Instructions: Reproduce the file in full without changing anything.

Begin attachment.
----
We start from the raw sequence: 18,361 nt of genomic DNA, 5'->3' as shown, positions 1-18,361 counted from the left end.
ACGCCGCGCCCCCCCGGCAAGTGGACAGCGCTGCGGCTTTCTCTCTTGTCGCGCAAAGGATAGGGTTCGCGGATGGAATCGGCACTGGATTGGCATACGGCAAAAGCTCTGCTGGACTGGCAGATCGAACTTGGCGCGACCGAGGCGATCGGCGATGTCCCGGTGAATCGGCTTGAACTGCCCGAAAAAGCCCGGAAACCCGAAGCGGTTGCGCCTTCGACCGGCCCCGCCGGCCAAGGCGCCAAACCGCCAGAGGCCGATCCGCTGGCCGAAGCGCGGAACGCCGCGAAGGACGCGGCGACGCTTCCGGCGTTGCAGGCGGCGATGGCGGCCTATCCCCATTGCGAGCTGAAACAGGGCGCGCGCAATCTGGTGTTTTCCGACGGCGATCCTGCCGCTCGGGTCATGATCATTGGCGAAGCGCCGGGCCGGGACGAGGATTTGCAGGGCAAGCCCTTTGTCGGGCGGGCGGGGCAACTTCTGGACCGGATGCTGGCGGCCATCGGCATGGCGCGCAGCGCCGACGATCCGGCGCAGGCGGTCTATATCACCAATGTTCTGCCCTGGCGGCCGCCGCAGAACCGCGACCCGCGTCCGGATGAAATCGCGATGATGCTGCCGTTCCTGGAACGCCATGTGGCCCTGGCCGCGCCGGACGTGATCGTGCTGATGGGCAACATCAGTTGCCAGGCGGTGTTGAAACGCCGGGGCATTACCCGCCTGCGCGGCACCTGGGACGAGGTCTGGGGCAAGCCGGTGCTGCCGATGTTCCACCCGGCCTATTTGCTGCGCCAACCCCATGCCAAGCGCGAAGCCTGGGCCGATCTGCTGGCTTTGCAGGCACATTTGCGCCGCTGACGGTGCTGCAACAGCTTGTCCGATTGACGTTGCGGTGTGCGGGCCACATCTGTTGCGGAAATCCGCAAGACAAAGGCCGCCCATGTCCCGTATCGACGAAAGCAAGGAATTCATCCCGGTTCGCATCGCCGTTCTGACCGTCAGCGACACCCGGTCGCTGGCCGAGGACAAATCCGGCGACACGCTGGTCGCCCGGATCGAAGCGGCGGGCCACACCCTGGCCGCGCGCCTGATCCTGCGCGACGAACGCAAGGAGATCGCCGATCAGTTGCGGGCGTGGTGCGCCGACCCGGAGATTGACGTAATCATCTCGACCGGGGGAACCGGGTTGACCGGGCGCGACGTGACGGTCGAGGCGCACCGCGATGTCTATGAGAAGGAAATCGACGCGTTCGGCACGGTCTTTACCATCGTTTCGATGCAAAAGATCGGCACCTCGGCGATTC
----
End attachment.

We start from the raw sequence: 18,361 nt of genomic DNA, 5'->3' as shown, positions 1-18,361 counted from the left end.
ACGCCGCGCCCCCCCGGCAAGTGGACAGCGCTGCGGCTTTCTCTCTTGTCGCGCAAAGGATAGGGTTCGCGGATGGAATCGGCACTGGATTGGCATACGGCAAAAGCTCTGCTGGACTGGCAGATCGAACTTGGCGCGACCGAGGCGATCGGCGATGTCCCGGTGAATCGGCTTGAACTGCCCGAAAAAGCCCGGAAACCCGAAGCGGTTGCGCCTTCGACCGGCCCCGCCGGCCAAGGCGCCAAACCGCCAGAGGCCGATCCGCTGGCCGAAGCGCGGAACGCCGCGAAGGACGCGGCGACGCTTCCGGCGTTGCAGGCGGCGATGGCGGCCTATCCCCATTGCGAGCTGAAACAGGGCGCGCGCAATCTGGTGTTTTCCGACGGCGATCCTGCCGCTCGGGTCATGATCATTGGCGAAGCGCCGGGCCGGGACGAGGATTTGCAGGGCAAGCCCTTTGTCGGGCGGGCGGGGCAACTTCTGGACCGGATGCTGGCGGCCATCGGCATGGCGCGCAGCGCCGACGATCCGGCGCAGGCGGTCTATATCACCAATGTTCTGCCCTGGCGGCCGCCGCAGAACCGCGACCCGCGTCCGGATGAAATCGCGATGATGCTGCCGTTCCTGGAACGCCATGTGGCCCTGGCCGCGCCGGACGTGATCGTGCTGATGGGCAACATCAGTTGCCAGGCGGTGTTGAAACGCCGGGGCATTACCCGCCTGCGCGGCACCTGGGACGAGGTCTGGGGCAAGCCGGTGCTGCCGATGTTCCACCCGGCCTATTTGCTGCGCCAACCCCATGCCAAGCGCGAAGCCTGGGCCGATCTGCTGGCTTTGCAGGCACATTTGCGCCGCTGACGGTGCTGCAACAGCTTGTCCGATTGACGTTGCGGTGTGCGGGCCACATCTGTTGCGGAAATCCGCAAGACAAAGGCCGCCCATGTCCCGTATCGACGAAAGCAAGGAATTCATCCCGGTTCGCATCGCCGTTCTGACCGTCAGCGACACCCGGTCGCTGGCCGAGGACAAATCCGGCGACACGCTGGTCGCCCGGATCGAAGCGGCGGGCCACACCCTGGCCGCGCGCCTGATCCTGCGCGACGAACGCAAGGAGATCGCCGATCAGTTGCGGGCGTGGTGCGCCGACCCGGAGATTGACGTAATCATCTCGACCGGGGGAACCGGGTTGACCGGGCGCGACGTGACGGTCGAGGCGCACCGCGATGTCTATGAGAAGGAAATCGACGCGTTCGGCACGGTCTTTACCATCGTTTCGATGCAAAAGATCGGCACCTCGGCGATTC